Nokia has rehashed its Symbian S60 OS for the fifth time on this handset (and also the Nokia 5800 XpressMusic) but has sadly decided against making any wholesale changes, which is a shame as it means the lag and general bugginess of navigation through the handset is still very much apparent.

That's not to say we're talking the same fail rate of the first N95 or the N96, but there's a definite sensation that the Nokia N97 still falls some way short of the noted slickness of the HTC Magic or the Apple iPhone.

The nokia n97

This could be partly down to using a less-than-500MHz processor on board this mini-computer, where the lack of power is horribly apparent at times and makes you wish that the designers had picked up a Snapdragon processor in the building process.

With a 1GHz effort under the hood it's easy to imagine the Nokia N97 would be able to whizz through almost any task with aplomb.

The new home screen, designed specifically for the Nokia N97, has elements of the 5800 XpressMusic about it (ie being able to select four favourite contacts) but has added in a great number of widgets to choose from, which automatically re-align themselves from landscape to portrait as necessary.

The nokia n97

The default widgets (Email, Facebook, Accuweather, shortcuts, favourite contacts and clock function) are a decent selection, and can be added to with a whole range of items, from a news feed index to extra contacts to a miniaturised music player.

There are also those like an Amazon widget, which seems to only display random items as a hyperlink, and are a bit less useful. But overall, a nice selection that it's a shame you can't add to, and we'd like to think there's a chance that Nokia will extend the range on offer in future firmware updates and the like.

However, the default widgets, which are also the first thing that people will see when turning the phone on for the first time, are a little unpredictable and prone to error.

For instance, the Accuweather function flitted between showing excellent weather updates for our current location and not being able to load at all, with a strange mangled graphic thrown in every so often for good measure.

Similarly, the Facebook application, which showed messages and friend requests as well as status updates, frequently decided to log us out of our account, no matter how many times we requested to go back in and look at our full profile in the mobile version of the social network, as well as opting to show a portion of the home screen when in landscape mode, which looks frankly amateur for a phone of this potential.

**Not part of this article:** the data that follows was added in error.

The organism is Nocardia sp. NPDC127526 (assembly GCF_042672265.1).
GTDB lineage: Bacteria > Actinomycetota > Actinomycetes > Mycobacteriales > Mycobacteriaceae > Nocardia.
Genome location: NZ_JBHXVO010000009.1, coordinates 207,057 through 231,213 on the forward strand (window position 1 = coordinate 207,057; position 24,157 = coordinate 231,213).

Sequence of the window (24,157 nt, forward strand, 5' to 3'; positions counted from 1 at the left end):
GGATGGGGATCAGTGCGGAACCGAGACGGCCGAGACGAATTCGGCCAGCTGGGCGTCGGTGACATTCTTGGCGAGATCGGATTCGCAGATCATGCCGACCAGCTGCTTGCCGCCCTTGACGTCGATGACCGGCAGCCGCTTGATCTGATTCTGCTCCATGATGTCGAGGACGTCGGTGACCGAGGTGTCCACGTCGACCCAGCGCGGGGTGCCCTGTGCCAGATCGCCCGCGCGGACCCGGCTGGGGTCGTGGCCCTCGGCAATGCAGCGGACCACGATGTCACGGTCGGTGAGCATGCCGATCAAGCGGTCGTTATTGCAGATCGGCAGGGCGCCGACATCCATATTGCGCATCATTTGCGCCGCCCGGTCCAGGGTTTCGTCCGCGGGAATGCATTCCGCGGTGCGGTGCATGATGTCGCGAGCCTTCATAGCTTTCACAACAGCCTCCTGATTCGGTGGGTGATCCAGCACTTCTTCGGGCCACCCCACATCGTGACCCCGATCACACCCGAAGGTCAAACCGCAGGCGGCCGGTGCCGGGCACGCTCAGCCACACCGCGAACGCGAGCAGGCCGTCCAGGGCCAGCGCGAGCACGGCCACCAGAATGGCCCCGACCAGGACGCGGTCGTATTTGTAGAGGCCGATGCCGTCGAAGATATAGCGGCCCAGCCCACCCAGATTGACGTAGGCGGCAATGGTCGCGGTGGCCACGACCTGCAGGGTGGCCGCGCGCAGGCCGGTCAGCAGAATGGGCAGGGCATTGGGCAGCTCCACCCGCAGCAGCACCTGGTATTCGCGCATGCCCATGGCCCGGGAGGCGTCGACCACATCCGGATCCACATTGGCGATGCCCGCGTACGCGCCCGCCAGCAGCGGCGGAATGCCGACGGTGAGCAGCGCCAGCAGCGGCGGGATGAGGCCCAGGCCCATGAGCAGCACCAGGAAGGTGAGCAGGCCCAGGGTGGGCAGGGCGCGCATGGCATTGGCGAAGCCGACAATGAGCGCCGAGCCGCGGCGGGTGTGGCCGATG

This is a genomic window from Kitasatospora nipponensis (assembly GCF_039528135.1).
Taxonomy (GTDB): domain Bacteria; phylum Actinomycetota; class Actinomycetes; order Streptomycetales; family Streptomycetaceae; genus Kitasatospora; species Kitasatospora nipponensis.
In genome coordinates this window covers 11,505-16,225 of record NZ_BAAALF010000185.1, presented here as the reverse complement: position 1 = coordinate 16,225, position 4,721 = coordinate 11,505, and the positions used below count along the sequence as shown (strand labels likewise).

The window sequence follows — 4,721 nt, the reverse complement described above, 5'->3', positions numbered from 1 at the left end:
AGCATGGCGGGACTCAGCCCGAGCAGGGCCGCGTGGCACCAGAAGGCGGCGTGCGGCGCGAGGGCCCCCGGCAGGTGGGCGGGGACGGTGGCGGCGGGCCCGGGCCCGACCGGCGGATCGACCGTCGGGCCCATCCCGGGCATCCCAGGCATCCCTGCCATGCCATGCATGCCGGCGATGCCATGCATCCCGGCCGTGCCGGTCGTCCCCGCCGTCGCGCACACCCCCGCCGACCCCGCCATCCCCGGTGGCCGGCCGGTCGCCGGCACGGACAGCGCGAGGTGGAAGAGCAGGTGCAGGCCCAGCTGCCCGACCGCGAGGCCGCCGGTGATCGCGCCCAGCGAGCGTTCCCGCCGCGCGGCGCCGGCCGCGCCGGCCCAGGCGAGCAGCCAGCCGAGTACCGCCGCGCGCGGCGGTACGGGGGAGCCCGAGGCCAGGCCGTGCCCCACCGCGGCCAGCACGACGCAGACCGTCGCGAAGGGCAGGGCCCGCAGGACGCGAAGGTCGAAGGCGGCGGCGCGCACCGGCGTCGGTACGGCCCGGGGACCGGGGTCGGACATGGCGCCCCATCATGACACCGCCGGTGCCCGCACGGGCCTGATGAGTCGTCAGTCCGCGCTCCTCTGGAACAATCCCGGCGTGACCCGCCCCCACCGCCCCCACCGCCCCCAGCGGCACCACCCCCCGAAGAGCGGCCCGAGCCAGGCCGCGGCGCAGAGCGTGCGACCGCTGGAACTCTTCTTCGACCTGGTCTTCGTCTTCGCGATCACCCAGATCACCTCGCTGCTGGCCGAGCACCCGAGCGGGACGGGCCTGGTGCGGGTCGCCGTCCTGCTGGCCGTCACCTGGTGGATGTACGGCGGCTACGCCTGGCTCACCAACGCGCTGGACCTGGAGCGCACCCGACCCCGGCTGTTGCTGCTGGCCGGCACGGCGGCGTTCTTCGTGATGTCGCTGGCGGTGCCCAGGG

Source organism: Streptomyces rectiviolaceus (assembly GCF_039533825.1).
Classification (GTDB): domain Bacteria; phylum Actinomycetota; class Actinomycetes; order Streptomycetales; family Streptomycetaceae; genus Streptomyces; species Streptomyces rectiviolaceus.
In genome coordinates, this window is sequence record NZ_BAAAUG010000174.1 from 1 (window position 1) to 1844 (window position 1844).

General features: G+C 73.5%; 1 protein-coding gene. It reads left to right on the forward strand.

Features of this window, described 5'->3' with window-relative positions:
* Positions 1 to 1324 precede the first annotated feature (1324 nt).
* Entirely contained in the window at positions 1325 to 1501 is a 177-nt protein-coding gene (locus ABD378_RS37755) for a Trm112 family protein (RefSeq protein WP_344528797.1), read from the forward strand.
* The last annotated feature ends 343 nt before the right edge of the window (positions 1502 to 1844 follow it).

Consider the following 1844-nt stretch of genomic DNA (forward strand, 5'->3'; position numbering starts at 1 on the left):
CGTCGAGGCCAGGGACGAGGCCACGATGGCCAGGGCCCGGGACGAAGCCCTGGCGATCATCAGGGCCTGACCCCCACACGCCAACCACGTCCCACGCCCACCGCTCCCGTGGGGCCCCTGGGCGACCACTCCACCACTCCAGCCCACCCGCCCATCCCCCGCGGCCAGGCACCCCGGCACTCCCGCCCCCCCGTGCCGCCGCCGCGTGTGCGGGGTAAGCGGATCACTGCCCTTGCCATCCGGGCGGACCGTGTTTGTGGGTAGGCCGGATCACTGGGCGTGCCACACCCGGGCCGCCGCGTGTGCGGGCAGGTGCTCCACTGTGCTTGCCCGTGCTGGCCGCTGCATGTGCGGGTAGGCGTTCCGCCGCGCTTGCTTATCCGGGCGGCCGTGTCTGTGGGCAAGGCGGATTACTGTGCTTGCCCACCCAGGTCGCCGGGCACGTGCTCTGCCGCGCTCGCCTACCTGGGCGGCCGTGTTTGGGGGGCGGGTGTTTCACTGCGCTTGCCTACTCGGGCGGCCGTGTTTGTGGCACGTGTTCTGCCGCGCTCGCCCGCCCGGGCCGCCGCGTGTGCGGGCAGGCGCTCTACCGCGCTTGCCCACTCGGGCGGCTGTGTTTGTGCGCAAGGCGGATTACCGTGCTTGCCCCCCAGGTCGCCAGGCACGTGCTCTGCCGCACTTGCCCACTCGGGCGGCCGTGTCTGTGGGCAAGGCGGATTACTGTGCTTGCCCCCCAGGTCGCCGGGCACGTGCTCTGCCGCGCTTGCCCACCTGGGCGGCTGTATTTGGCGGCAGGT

The nokia n97

The menu screen has evolved nicely over the time Nokia have been mass producing mobile phones and is still laid out nicely in the grid system many other manufacturers have mimicked over the years.

A little spinning disc next to an icon means that it's running in the background, and the interface has been cleaned up for the S60 5th edition with fewer icons on the main menu page, although we're a little perplexed as to why the calendar is one of them.

We can only assume that Nokia's research showed it that the main demographic for this phone would be using it to make a lot of dates and meetings, otherwise it would have been better served by putting a video player or similar there instead.

The applications section in the bottom left of the screen is where all downloaded programs from the newly created Ovi Store now live, which means that it can quickly become cluttered with different applications.

The Apple iPhone obviously brings a similar navigation system to the party, but we had hoped that Nokia would have found a more efficient way of searching through the plethora of applications we would be looking for.

F

The touchscreen on the Nokia N97, despite being resistive, is faster and more responsive than that found on the 5800 XpressMusic, with clear presses enabled from the off thanks to larger and wider buttons.

Each menu comes complete with its own virtual scroll bar at the side, and despite being slim it's surprisingly easy to 'grab'and slide up and down, so menu navigation is blindingly simple on the Nokia N97.